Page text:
2021 Yunnan Sourcing "Hong Ni Tang" Old Arbor Raw Pu-erh Tea Cake

Tea type
Pu-erh Tea
Ingredients
Not available
Flavors
Campfire, Charcoal, Floral, Fruity, Grapes, Pine, Resin, Sweet, Tangy, Vinegar
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Bulk
Caffeine
Not available
Certification
Not available
Edit tea info Last updated by Togo
Average preparation
Boiling 0 min, 15 sec 8 g 4 oz / 120 ml

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  • “Most really young raws don’t tend to offer me a lot in terms of aromatics, but when they do, it seems to often be a sign I’m in for a treat. This Hong Ni Tang was one such occasion. After the...” Read full tasting note

From Yunnan Sourcing

Hong Ni Tang village (lit. Red Mud Pool) is located in the far west of Jinggu not far from Mengku county (Lincang). The tea trees from which this tea has been made range in age from 80-200 years and grow in a steep south-facing hill near the village.

The character of the tea is something in-between Jinggu and Mengku teas. It’s got the cooling character and subtle bitterness that comes and goes quickly (like a Mengku old arbor tea), but it also has a savory mushroom broth taste, with some fruity upfront. The Cha Qi is strong, but both Jinggu and Mengku teas have this character.

A unique tea with a unique provenance. Very enjoyable and suitable for long term aging (or enjoying now).

Stone-pressed in the traditional manner.

357 grams per cake (7 cakes per bamboo tong)

50 kilograms in total

Wrapper Illustration by Rebecca Smith

About Yunnan Sourcing View company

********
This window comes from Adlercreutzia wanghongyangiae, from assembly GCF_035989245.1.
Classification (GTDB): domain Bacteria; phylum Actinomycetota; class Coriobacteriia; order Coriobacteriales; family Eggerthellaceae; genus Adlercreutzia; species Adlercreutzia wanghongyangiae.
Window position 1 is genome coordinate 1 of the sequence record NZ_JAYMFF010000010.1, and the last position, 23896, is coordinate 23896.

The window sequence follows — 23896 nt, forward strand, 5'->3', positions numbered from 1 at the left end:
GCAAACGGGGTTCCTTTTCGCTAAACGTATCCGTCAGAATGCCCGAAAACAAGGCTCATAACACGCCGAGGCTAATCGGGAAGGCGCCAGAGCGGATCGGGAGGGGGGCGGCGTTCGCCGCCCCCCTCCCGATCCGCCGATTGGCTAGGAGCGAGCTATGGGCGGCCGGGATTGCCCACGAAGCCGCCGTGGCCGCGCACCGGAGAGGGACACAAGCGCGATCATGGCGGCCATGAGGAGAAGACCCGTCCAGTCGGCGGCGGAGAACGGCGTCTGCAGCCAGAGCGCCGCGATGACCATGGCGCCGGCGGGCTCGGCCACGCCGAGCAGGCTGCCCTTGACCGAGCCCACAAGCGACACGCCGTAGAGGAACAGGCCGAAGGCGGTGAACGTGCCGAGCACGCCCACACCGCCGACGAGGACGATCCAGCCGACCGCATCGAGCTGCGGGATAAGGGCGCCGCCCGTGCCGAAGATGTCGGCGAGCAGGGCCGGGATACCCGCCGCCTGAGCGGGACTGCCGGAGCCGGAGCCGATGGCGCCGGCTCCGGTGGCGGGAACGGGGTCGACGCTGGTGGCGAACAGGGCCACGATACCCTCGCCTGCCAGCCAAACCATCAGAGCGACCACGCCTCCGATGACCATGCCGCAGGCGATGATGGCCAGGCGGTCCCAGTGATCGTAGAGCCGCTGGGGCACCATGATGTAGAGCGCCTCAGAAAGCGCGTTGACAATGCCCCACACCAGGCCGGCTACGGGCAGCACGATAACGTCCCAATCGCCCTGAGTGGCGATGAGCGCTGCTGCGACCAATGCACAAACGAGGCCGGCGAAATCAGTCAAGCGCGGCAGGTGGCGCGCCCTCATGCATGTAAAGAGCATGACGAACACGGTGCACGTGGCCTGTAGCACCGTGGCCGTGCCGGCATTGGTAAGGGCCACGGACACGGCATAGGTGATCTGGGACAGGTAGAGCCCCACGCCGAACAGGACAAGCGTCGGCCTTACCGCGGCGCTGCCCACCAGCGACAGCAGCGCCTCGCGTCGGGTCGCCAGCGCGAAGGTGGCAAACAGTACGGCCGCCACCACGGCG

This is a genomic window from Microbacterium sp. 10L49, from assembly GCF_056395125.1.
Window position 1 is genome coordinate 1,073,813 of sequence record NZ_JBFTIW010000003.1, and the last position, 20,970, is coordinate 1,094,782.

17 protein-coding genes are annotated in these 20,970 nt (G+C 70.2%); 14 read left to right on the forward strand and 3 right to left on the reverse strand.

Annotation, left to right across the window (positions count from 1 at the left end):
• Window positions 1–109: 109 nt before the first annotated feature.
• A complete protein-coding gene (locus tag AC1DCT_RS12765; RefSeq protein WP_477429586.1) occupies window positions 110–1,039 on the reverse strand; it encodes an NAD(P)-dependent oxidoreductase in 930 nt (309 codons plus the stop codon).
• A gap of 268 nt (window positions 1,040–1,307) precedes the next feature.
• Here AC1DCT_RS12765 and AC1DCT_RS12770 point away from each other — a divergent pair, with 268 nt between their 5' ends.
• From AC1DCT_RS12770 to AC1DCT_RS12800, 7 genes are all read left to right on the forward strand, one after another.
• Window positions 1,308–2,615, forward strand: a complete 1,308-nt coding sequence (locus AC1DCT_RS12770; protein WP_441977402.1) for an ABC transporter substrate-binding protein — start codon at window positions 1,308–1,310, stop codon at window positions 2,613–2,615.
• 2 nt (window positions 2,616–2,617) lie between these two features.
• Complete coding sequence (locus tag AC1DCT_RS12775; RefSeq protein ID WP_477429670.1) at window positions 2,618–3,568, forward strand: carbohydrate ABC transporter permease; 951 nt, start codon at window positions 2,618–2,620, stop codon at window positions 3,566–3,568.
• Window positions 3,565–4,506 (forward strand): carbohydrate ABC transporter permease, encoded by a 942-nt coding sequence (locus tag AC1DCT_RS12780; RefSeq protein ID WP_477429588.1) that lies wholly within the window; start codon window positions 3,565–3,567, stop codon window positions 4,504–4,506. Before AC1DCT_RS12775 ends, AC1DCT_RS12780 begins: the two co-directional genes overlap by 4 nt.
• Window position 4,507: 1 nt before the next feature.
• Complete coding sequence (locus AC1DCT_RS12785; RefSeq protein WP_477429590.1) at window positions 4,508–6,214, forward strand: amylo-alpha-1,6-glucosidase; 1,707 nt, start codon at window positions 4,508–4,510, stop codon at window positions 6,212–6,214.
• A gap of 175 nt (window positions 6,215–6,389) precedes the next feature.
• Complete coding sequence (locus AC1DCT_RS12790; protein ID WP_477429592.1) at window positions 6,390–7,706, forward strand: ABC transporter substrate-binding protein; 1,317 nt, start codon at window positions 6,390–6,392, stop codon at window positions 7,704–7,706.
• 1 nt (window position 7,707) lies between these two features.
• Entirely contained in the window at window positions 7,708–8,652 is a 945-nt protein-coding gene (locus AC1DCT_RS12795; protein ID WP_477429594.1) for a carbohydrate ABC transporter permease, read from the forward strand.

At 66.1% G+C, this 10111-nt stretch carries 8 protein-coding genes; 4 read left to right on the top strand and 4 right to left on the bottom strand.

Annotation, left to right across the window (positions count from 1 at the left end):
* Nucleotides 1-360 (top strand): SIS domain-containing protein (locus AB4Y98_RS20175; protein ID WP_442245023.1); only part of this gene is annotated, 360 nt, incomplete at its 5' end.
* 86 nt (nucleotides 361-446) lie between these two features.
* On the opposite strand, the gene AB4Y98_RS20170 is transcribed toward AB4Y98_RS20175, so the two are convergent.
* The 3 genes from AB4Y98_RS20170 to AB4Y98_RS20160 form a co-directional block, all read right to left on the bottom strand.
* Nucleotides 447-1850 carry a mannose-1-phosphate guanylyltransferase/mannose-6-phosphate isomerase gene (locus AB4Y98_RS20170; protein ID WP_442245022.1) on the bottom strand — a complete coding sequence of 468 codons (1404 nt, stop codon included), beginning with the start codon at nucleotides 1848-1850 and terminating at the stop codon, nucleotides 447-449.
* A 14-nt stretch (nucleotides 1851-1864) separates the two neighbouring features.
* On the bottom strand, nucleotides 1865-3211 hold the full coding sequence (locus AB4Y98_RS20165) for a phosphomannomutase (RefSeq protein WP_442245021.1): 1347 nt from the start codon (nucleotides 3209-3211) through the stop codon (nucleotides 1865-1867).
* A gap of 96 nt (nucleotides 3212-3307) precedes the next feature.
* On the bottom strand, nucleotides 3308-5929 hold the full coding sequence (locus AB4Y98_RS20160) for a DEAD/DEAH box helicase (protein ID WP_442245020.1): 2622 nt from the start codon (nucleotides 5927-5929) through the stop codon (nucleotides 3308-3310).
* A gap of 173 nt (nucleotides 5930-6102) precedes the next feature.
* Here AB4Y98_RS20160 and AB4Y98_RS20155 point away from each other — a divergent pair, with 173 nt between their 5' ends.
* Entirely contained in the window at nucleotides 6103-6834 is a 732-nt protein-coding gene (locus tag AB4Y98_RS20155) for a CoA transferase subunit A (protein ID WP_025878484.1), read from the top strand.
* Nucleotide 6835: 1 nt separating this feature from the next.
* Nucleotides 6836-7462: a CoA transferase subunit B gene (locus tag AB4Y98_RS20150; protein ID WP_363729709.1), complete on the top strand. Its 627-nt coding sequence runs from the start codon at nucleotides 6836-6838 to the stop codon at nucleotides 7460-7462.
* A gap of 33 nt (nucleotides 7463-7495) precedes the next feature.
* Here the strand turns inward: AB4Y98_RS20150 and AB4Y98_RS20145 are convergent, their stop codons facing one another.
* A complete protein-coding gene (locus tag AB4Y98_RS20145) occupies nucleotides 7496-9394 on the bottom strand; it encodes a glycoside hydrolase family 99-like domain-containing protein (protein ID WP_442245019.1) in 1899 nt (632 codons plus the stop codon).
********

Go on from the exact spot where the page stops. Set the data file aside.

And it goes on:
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1 Tasting Note

123 tasting notes

Most really young raws don’t tend to offer me a lot in terms of aromatics, but when they do, it seems to often be a sign I’m in for a treat. This Hong Ni Tang was one such occasion. After the rinse, the leaves have a complex, deep aroma. Foresty, campfire embers, perhaps even a touch of vinegar. This is reflected in the taste, and it’s great.

I love this tea. I state that twice in my notes. It has a lot of character. Scott’s description says the character of this tea is between Jinggu and nearby Mengku and I agree. It has the complex yet deep foresty character of certain Mengku teas together with the sweetness and added extra character of Jinggu. The aforementioned campfire embers are there in the most enjoyable form I’ve come across in tea. After the first couple steeps it also develops a pleasing tanginess. Somewhere in the middle I started picking up on some grape leaves. Towards the late infusions the tea gets more fruity and floral. There’s a touch of astringency but no bitterness to speak of.

The Hong Ni Tang is such a complex and unusual tea I immediately fell in love with it. And not only is it complex but has great depth as well. The mouthfeel is also good and cha qi noticeable but not too potent for my liking. While not one of Scott’s strongest teas, the strength is also very good and longevity excellent. This is a tea I would warmly recommend to any sheng lover, especially given its rather affordable price of $0.20/g. I’m definitely picking up a cake in my next Yunnan Sourcing order. While it’s too early to say, based on first impressions at least this might just be one of my personal favorite young raws.

Flavors: Campfire, Charcoal, Floral, Fruity, Grapes, Pine, Resin, Sweet, Tangy, Vinegar

Preparation
Boiling 0 min, 15 sec 8 g 4 OZ / 120 ML

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